Energetics can be applied to both plants as well as humans. Plant Energetics is about using our senses to understand what sort of influence or “action” a plant will have within the body or how the body will respond to a particular plant. Human energetics relates to observable patterns which manifest within the body or are visible on the surface. By observing the various patterns the herbalist is able to gain insight into the state of balance or imbalance within the body. (more…)

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Spilanthes acmella commonly known as toothache plant is not an herb I’ve worked with very much until recently.  However, I am intrigued by this plant as a teacher as it has so much to offer in just taste and sensation. If you want to truly feel the power of plant medicine you must try Spilanthes.  Either by chewing on one of the leaves or flower buds of the plant you will almost instantly note the effect this plant has within the body.  Spilanthes is a wonderful plant to help you understand terms like Sialogogue, acrid, aromatic, stimulant and diffusive.

When you begin to chew on Spilanthes your mouth will start to salivate wildly.  Spilanthes will truly help you understand the effect or action of a “Sialogogue”…which is an agent that “stimulates” the secretion of saliva from the salivary glands.  As Spilanthes increases salivation (Sialogogue) enzymes are excreted which help to break down the starches and fats in food.  Saliva also contains antibacterial compounds which help to protect teeth and gums.  Another thing that occurs when you chew on Spilanthes is that it numbs the area of the mouth and tongue temporarily.  Granted, the numbness is only brief and so therefore the effect will be more palliative, but useful.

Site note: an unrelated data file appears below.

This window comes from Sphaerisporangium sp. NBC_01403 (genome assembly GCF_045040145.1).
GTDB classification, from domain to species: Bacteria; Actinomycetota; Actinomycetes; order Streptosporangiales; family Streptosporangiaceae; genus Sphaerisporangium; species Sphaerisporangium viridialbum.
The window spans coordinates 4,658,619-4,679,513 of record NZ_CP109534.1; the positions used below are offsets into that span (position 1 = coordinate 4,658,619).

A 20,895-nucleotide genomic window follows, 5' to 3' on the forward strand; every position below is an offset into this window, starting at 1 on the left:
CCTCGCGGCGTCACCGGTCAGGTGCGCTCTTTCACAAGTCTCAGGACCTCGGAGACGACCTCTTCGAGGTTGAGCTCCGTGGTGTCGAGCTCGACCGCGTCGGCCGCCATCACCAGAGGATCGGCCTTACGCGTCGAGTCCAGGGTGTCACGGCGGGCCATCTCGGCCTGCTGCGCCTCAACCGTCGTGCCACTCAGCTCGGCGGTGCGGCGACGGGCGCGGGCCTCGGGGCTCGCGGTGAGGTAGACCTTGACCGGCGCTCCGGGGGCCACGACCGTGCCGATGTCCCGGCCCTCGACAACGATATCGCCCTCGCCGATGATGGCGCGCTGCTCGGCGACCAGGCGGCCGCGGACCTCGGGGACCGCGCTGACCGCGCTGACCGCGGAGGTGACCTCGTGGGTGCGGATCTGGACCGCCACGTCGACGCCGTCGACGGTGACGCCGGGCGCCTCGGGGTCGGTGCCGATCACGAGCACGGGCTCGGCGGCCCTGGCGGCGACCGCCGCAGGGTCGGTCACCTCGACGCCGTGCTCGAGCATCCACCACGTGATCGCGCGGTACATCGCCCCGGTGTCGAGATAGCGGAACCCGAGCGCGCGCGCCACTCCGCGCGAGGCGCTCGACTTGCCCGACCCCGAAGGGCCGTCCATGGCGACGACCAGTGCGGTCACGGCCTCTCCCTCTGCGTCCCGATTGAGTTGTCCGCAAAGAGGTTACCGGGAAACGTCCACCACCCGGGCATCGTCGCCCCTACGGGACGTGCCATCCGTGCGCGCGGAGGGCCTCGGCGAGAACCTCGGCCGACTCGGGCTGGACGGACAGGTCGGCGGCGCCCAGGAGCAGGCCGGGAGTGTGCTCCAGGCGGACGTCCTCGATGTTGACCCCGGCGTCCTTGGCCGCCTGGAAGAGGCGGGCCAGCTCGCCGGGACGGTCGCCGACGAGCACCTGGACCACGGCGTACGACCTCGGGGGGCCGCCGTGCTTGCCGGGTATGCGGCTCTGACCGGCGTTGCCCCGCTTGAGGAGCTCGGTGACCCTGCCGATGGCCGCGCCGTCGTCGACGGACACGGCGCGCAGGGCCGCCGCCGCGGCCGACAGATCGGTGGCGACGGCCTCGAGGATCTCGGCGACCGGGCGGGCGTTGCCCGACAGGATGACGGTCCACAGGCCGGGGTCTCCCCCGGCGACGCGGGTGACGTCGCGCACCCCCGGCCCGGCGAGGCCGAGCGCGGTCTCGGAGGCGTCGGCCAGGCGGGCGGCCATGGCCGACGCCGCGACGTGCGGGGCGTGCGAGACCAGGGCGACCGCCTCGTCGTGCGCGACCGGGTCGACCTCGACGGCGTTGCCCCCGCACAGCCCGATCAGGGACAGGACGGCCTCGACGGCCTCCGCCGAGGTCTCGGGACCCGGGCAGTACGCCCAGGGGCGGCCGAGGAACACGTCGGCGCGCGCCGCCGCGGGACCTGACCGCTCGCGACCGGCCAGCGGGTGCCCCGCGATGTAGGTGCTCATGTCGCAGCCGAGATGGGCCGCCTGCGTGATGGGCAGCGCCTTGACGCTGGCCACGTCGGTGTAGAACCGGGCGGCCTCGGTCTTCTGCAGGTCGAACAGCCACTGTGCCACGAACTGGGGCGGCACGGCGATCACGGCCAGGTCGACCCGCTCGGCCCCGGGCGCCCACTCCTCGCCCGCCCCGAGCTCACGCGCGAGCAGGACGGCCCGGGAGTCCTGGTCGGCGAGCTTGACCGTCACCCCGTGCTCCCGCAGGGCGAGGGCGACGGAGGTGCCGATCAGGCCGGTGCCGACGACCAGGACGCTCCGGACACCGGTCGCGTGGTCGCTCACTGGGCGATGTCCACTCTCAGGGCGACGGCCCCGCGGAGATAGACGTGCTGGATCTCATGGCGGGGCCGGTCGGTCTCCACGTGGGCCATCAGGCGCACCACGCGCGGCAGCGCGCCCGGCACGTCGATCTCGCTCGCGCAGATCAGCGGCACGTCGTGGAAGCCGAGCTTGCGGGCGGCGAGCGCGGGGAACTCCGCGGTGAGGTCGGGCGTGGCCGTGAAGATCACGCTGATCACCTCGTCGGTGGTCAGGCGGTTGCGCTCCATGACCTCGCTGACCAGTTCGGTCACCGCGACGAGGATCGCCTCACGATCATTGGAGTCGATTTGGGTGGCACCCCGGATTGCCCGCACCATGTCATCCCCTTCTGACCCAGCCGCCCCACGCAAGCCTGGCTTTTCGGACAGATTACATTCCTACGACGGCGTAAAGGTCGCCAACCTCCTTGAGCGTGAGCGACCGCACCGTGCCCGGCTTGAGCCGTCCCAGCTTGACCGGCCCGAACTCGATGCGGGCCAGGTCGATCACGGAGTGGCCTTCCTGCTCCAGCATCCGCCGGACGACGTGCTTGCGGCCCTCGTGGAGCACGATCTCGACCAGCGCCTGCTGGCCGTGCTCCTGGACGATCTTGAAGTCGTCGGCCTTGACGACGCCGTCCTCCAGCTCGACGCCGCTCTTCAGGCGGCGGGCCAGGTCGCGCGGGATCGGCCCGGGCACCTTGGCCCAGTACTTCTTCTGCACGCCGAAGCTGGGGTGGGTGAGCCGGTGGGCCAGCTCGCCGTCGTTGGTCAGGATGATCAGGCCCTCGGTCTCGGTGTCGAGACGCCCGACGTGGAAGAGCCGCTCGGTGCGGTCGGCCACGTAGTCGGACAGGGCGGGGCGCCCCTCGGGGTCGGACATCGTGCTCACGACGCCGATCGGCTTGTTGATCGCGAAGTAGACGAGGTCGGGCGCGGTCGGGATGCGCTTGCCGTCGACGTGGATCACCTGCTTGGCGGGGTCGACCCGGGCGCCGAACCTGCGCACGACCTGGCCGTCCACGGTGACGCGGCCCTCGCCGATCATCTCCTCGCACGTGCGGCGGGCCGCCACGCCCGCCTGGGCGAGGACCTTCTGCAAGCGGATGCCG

Another reaction that will occur while chewing is that your mouth and tongue will begin to tingle almost like the feeling you have when you touch your tongue to a battery.  This is not an uncomfortable feeling, but rather a distinct sensation that awakens your senses and imparts the power of the plant throughout your mouth and excites the nerve endings.  This sensation or impression is known as “Diffusive”…the effect of spreading or dispersing.  A diffusive increases the circulation and movement of the herbs constituents throughout the body.  The sensation you get from chewing the plant occurs very rapidly which is another great example of how a diffusive works.  That tingling sensation that you feel also indicates that the herb is stimulating an immune reaction.  There are a number of other plants which impart this tingling sensation to include Echinacea, Ginger and Prickly Ash (Zanthoxylum clava-herculis)